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Dissecting Donald Trump’s claims of American Muslims celebrating 9/11
‘You’re running for president of the United States. Your words matter. Trurthfulness matters. Fact-based stuff matters.’
At issue were Trump’s claims that he saw footage of Muslim communities in New Jersey celebrating the Sept. 11, 2001, terrorist attacks, claims that no mainstream news outlet has been able to independently verify.
While Trump stuck to his guns, insisting that he saw the footage with his own eyes, the real-estate-heir-turned-reality-TV-star’s willingness to stick to his story despite overwhelming evidence disproving it may have actually broken Todd, the venerable NBC newsman.
“You said you saw this. Nobody can find evidence of this,” Todd said. “And, more importantly, the article that you tweeted out that backed you up—that, in itself, there were three or four different reports that month in New Jersey that said it was a myth that was spread, that it was a false rumor. Where did you see this?”
Trump wasn’t having any of it.
“Chuck, I saw it on television; so did many other people,” said Trump, who once purchased a full-page advertisement in the New York Daily News calling for the death penalty for five African-American teenagers accused of raping a white woman who was attacked while jogging in Central Park.
The men were convicted but later released after someone else confessed to the crime. The innocent parties received multi-million-dollar settlements from New York City for wrongful imprisonment. Trump has not apologized.
“I’ve heard Jersey City, I’ve also heard Patterson,” Trump said, referring to cities in which Muslims cheered for terrorism. “It was 14 years ago. But I saw it on television, I saw clips, and so did many other people. And many people saw it in person.”
The bombastic businessman—who recently asserted at a presidential debate that he had never called GOP rival Marco Rubio “Mark Zuckerberg‘s personal senator,” despite that phrasing being taken verbatim from his campaign website—added that his organization had received “hundreds of phone calls” from people who also remembered seeing Muslims not only cheering the falling towers but having “tailgate parties…like for a football game where you have hundreds and hundreds and maybe thousands of people having tailgate parties.”
“This didn’t happen in New Jersey!” answered Todd. “There were plenty of reports. You’re feeding a stereotype.”
Trump—who once claimed that the United States is the only country in the world with birthright citizenship, despite it actually being one of 33 with such a policy—refused to back down, citing the existence of a large Muslim-American community in the area.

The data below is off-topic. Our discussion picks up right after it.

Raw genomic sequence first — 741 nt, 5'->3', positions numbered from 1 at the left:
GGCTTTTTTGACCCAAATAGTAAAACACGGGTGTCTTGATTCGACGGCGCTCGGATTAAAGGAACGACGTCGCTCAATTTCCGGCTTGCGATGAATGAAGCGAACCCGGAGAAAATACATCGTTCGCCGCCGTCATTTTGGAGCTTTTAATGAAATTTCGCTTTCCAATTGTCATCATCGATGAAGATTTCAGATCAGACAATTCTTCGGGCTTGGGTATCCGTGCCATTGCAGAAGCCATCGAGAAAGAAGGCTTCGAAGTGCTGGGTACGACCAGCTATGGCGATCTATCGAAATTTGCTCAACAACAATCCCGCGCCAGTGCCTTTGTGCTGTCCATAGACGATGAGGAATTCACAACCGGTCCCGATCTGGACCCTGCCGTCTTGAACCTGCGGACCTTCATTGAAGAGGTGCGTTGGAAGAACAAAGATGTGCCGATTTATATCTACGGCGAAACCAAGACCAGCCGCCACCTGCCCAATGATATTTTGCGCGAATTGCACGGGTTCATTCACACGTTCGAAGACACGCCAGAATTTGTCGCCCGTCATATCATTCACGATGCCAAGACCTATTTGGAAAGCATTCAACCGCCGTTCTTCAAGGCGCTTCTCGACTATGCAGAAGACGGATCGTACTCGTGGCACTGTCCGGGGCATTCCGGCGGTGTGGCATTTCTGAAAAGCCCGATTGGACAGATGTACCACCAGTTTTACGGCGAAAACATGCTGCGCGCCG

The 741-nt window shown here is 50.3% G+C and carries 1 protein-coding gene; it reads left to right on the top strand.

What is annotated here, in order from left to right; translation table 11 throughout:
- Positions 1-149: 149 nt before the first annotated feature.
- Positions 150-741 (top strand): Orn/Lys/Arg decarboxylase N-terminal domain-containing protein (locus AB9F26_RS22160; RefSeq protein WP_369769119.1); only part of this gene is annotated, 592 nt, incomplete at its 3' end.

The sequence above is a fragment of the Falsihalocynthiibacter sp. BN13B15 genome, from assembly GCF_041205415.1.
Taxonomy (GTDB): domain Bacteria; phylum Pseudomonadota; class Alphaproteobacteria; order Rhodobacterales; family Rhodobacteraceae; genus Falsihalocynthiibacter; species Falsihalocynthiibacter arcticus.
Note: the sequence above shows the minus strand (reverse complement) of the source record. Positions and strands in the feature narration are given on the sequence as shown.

“You have a huge Muslim population over there, and that’s fine, but you have a huge Muslim population between Patterson and different places and Jersey City—an unbelievable, large population,” Trump said, charitably asserting that it is alright for Muslims to exist in the United States.
Trump—who recently came under fire for retweeting an image originating on a neo-Nazi Twitter account that showed fictional crime statistics by race—added that people had sent him messages on Twitter corroborating his story.
“Just because somebody repeats something doesn’t make it true,” said an increasingly frustrated Todd. “You’re running for president of the United States. Your words matter. Trurthfulness matters. Fact-based stuff matters.”
“I have a very good memory, Chuck, I’ll tell you, I have a very good memory,” said Trump, who told MSNBC’s Morning Joe on Monday that the reason why no one has been able to find any video corroborating his story is due to the “ancient” technology that TV stations used in 2001. “I saw it somewhere on television many years ago, and I never forgot it.”
Pulitzer Prize-winning fact-checking organization Politifact has evaluated the veracity of 71 of Trump’s statements. Not a single one has been given an entirely “true” rating. The outlet lists 44 of Trump’s statement as either “false” or “pants on fire.”
Illustration by Tiffany Pai
Aaron Sankin is a former Senior Staff Writer at the Daily Dot who covered the intersection of politics, technology, online privacy, Twitter bots, and the role of dank memes in popular culture. He lives in Seattle, Washington. He joined the Center for Investigative Reporting in 2016.